Solving the bubble wrap recycling conundrum

Category: Data & Insights
Solving the bubble wrap recycling conundrum

The ecommerce industry produces tons of bubble wrap every year and it’s likely that just about all of it ends up in landfill. Sure, there are some biodegradable options that come at a cost, many don’t pay the extra. It’s said that only 6% of plastic bags and wrapping are recycled in the UK today and that needs to change.

And it’s not just bubble wrap that’s an issue, it’s the plastic that comes with everything from a loaf of bread to a crisp packet and the plastic your freezer food arrives in. It all ends up in landfill, but now Reading Borough Council are running a new trial recycling service for plastic bags and wrapping.

It’s long been a source of frustration for me just how much plastic ends up in my general waste. It’s easy to say that many plastic bags (from bread, apples etc) ‘can be recycled at larger supermarkets’, but as I get a supermarket delivery I never visit even a local supermarket, let alone the larger out of town location with recycling collection points and I can’t be alone in this.

It’s five years since I called recyclable packaging a waste of time based on the fact it’s never actually recycled and sticking a recyclable logo on packaging is just green washing by manufacturers. Nothing much as changed since then but, in the Berkshire town of Reading, things are starting to happen.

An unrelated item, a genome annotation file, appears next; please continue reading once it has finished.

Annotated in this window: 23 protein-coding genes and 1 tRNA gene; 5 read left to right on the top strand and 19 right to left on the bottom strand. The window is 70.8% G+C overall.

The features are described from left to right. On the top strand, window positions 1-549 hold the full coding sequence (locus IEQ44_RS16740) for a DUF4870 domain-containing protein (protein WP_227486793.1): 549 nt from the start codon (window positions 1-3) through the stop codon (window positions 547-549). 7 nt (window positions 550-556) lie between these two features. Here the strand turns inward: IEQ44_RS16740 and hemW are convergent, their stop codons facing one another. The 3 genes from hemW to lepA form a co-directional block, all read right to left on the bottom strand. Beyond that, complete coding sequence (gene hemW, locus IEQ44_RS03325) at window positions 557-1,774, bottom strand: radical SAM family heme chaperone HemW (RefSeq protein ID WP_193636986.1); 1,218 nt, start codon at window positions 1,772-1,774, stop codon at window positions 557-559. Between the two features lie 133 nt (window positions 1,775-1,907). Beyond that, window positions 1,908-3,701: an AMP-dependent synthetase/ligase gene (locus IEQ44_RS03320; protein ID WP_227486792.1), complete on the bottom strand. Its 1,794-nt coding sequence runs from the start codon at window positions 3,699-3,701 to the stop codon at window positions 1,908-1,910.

Reading Borough Council bubble wrap recycling trial

What’s needed is easy doorstep recycling and that’s what Reading Borough Council are trialling, ensuring that bubble wrap and most other plastic is diverted from landfill and repurposed as raw material for new products.

From this week, some Reading residents’ plastic bags and wrapping will be collected as part of their normal recycling collection service, inside their existing recycling bin. This is a small-scale trial and if you are involved you will have received information about the trial in the post.

The trial will be available to a small number of residents at the start, and if successful by 2024, it will expand across other parts of Reading and related Councils such as Bracknell Forest and Wokingham Boroughs.

Recycled plastic bags and wrapping can be used to make new plastic products such as plastic packaging, ‘bags for life’, boxes, bins, and agricultural and construction materials. The list of packaging included in the trial are:

  • Bubble wrap and cling film
  • All plastic bags – carrier bags, salad/fruit/vegetable bags, frozen food bags, bread bags, cereal bags, flower bags
  • Confectionary wrappers – chocolate, sweets, biscuits, cakes, ice cream and chewing gum wrappers
  • Foil lined packaging – crisp packets, snack packets, coffee bags
  • Plastic film and sleeves – removable film lids, plastic sleeves for bottles and jars
  • Fruit and vegetable net bags
  • Cheese, fish, and meat wrapping
  • Outer layer bags and wrapping – multipack, toilet and kitchen roll, magazine, and newspaper wrapping

To be fair, it’s worth noting that there’s a long list of plastic that Reading can’t collect as part of this trial, but their list of plastic that they can recycle is a lot lot longer than what most councils recycle rather than allow to go to landfill.


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